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  • In 846 or 848 he transported the relics of St Columba to a church which he had constructed at Scone.

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  • In 679 he was elected abbot of Hy or Iona, being ninth in succession from the founder, St Columba.

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  • Adamnan wrote a Life of St Columba, which, though abounding in fabulous matter, is of great interest and value.

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  • Columba and his nephew Drostan founded a monastery here in the 6th century, of which no trace remains.

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  • The only historical Regulus (Riagail or Rule, whose name is preserved by the tower of St Rule) was an Irish monk expelled from Ireland with St Columba; his date, however, is c. 573-600.

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  • Even Columba himself, in his Latin hymn Altus prosator, was suspected by Gregory the Great of favouring Arian doctrines.

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  • Thus there were coarbs of Columba at Iona, Kells, Derry, burrow and other places.

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  • The coarb might be a bishop or only an abbot, but in either case all the ecclesiastics in the family were subject to him; in this way it frequently happened that bishops, though their superior functions were recognized, were in subjection to abbots who were only priests, as in the case of St Columba, or even to a woman, as in the case of St Brigit.

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  • In 563 Columba founded the monastery of Hi (Iona), which spread the knowledge of the Gospel among the Picts of the Scottish mainland.

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  • Cormac ua Liathain, a disciple of St Columba, visited the Orkneys, and when the Northmen first discovered Iceland they found there books and other traces of the early Irish church.

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  • The author of the deed fled for sanctuary to St Columba.

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  • St Columba's kinsmen, the northern Hy Neill, took up the quarrel, and attacked and defeated the king at Culdreimne in 561.

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  • Aed, son of Ainmire (572-598) of the northern Hy Neill, figures prominently in the story of St Columba.

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  • Columba and his successors at Iona brought the faith to the Picts and Scots; Aidan established the Northumbrian bishopric at Lindisfarne.

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  • Columba livia, so called because it lives in caves and cliff sites.

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  • Foirtgirn The (probable) same person turns up again in the Life of St Columba as an Irish ecclesiastic.

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  • The Abbey was to become the Mausoleum of the early Celtic Kings of Scotland who wished to be buried near to St. Columba.

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  • Oran Creative Crafts occupy the former pigsty at the Columba Steadings on the beautiful island of Iona.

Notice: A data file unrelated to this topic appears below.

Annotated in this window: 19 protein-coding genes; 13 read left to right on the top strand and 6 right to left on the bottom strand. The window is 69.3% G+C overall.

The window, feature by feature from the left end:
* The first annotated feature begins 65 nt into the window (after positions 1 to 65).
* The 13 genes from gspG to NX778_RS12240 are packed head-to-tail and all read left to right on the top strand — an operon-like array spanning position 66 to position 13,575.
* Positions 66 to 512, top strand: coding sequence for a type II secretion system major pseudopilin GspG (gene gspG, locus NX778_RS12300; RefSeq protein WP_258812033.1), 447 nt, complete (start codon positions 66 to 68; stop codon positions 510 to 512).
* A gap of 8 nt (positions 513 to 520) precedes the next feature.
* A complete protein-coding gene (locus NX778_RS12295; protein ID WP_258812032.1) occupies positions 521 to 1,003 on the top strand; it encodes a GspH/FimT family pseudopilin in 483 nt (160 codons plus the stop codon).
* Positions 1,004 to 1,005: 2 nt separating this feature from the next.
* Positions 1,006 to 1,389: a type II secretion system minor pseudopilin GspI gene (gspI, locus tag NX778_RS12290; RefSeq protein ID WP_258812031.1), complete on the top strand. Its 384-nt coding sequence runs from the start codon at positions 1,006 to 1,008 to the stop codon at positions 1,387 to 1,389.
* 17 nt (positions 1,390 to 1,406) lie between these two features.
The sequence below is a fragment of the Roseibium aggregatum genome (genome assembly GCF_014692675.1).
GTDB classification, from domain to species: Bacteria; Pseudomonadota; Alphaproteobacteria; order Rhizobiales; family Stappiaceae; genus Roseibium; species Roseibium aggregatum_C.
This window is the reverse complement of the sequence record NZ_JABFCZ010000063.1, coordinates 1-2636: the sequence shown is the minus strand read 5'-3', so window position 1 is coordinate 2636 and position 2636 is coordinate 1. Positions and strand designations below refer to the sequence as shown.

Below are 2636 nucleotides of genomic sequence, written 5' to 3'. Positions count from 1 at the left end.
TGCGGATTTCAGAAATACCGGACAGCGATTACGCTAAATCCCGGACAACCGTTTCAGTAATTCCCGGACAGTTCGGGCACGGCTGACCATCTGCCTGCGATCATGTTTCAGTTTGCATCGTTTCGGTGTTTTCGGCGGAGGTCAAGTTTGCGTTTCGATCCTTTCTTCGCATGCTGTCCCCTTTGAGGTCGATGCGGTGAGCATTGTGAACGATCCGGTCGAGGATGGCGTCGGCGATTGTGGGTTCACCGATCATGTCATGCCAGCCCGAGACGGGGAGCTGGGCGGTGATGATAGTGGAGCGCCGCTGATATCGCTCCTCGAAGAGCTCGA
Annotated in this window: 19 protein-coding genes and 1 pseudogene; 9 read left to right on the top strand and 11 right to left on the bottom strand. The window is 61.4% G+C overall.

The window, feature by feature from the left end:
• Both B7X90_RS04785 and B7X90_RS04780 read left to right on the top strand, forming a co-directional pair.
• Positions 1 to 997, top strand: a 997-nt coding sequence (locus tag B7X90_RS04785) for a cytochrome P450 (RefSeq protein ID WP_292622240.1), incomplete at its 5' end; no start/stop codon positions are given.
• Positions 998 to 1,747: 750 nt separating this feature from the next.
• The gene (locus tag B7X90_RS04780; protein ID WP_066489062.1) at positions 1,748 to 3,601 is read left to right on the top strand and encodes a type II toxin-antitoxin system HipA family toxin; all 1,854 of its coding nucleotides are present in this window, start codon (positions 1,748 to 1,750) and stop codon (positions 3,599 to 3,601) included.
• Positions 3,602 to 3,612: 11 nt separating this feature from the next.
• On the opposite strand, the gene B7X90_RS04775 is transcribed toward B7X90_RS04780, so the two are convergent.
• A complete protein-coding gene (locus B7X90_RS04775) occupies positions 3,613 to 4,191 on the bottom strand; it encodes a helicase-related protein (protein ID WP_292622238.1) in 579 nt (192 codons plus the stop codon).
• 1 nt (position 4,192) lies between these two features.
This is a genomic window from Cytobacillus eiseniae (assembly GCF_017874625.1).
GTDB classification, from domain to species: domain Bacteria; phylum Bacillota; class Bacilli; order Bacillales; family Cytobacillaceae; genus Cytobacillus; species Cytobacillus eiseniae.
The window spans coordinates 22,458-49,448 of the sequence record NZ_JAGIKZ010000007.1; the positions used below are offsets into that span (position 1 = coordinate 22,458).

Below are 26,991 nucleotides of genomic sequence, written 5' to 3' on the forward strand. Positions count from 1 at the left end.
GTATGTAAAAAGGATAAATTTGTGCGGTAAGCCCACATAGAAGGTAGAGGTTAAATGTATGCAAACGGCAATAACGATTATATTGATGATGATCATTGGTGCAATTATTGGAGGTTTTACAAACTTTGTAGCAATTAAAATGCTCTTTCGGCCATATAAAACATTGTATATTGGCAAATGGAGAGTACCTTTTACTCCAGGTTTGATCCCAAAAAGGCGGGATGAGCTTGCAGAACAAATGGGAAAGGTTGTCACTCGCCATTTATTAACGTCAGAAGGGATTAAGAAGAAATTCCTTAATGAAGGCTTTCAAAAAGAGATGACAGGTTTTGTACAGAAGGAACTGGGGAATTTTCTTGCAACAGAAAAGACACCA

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  • In spite of attempts to chase him away, Columba spoke to him and prophesied that he would be an eloquent preacher.

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  • Of royal blood, Columba was ordained a presbyter in his native Ireland.

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  • It also seems reflected in the dispute involving Foirtgirn, involving a sorcerer and St Columba.

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  • Yet the night was not without its stars; at Rome Leo the Great and Gregory the Great could preach, and the missionaries Patrick, Columba, Columbanus, Augustine, Wilfrid, Willibrord, Gall and Boniface are known by their fruits.

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  • Irish accounts represent Columba as undertaking this mission in consequence of the censure expressed against him by the clergy after the battle of Cooldrevny; but this is probably a fabrication.

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  • What Ulfilas was to the Gothic tribes, what Columba and his disciples were to the early Celtic missions, what Augustine or Aidan was to the British Isles, what Boniface was to the churches of Germany and Anskar to those of Denmark and Sweden, that, on the discovery of a new world of missionary enterprise, was Xavier to India, Hans Egede to Greenland, Eliot to the Red Indians, Martyn to the church of Cawnpore, Marsden to the Maoris, Carey, Heber, Wilson, Duff and Edwin Lewis to India, Morrison, Gilmour, Legge, Hill, Griffith John to China, Gray, Livingstone, Mackenzie, Moffat, Hannington, Mackay to Africa, Broughton to Australia, Patteson to Melanesia, Crowther to the Niger Territory, Chalmers to New Guinea, Brown to Fiji.

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  • Skelmorlie Aisle, the sole relic of the old parish church of St Columba, was converted into a mausoleum in 1636.

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  • The ardri desired to make the colony an Irish state tributary to the high-king; but on the special pleading of St Columba it was allowed to remain independent.

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  • In French Teacher is reading "Columba" to me.

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  • I let the Montrose go (she is heading across toward Wemyss Bay) and await the tardy arrival of Saint Columba.

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  • It's said that St. Columba banished it back into the water with the sign of the cross and a stern warning.

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  • Waterleaf Spa at Sakmania Lodge - This Columba River Gorge spa caters to day customers as well as those staying at the lodge.